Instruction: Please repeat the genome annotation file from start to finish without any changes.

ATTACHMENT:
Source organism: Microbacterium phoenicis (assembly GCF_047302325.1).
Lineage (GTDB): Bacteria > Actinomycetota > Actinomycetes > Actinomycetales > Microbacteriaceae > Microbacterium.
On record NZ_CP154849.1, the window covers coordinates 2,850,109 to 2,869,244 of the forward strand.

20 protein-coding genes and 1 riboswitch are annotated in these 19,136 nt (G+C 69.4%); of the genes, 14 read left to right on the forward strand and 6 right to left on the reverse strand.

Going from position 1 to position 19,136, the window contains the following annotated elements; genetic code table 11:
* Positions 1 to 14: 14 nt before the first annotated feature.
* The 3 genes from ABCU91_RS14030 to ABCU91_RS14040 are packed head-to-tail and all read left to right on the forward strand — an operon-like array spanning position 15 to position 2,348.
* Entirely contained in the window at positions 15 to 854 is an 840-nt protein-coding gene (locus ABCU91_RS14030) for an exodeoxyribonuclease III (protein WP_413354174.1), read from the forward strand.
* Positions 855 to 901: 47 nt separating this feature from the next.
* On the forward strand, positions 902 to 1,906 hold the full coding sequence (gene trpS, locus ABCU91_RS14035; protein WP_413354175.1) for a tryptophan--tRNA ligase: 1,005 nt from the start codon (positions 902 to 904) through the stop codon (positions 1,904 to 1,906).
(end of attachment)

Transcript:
Source organism: Microbacterium phoenicis (assembly GCF_047302325.1).
Lineage (GTDB): Bacteria > Actinomycetota > Actinomycetes > Actinomycetales > Microbacteriaceae > Microbacterium.
On record NZ_CP154849.1, the window covers coordinates 2,850,109 to 2,869,244 of the forward strand.

20 protein-coding genes and 1 riboswitch are annotated in these 19,136 nt (G+C 69.4%); of the genes, 14 read left to right on the forward strand and 6 right to left on the reverse strand.

Going from position 1 to position 19,136, the window contains the following annotated elements; genetic code table 11:
* Positions 1 to 14: 14 nt before the first annotated feature.
* The 3 genes from ABCU91_RS14030 to ABCU91_RS14040 are packed head-to-tail and all read left to right on the forward strand — an operon-like array spanning position 15 to position 2,348.
* Entirely contained in the window at positions 15 to 854 is an 840-nt protein-coding gene (locus ABCU91_RS14030) for an exodeoxyribonuclease III (protein WP_413354174.1), read from the forward strand.
* Positions 855 to 901: 47 nt separating this feature from the next.
* On the forward strand, positions 902 to 1,906 hold the full coding sequence (gene trpS, locus ABCU91_RS14035; protein WP_413354175.1) for a tryptophan--tRNA ligase: 1,005 nt from the start codon (positions 902 to 904) through the stop codon (positions 1,904 to 1,906).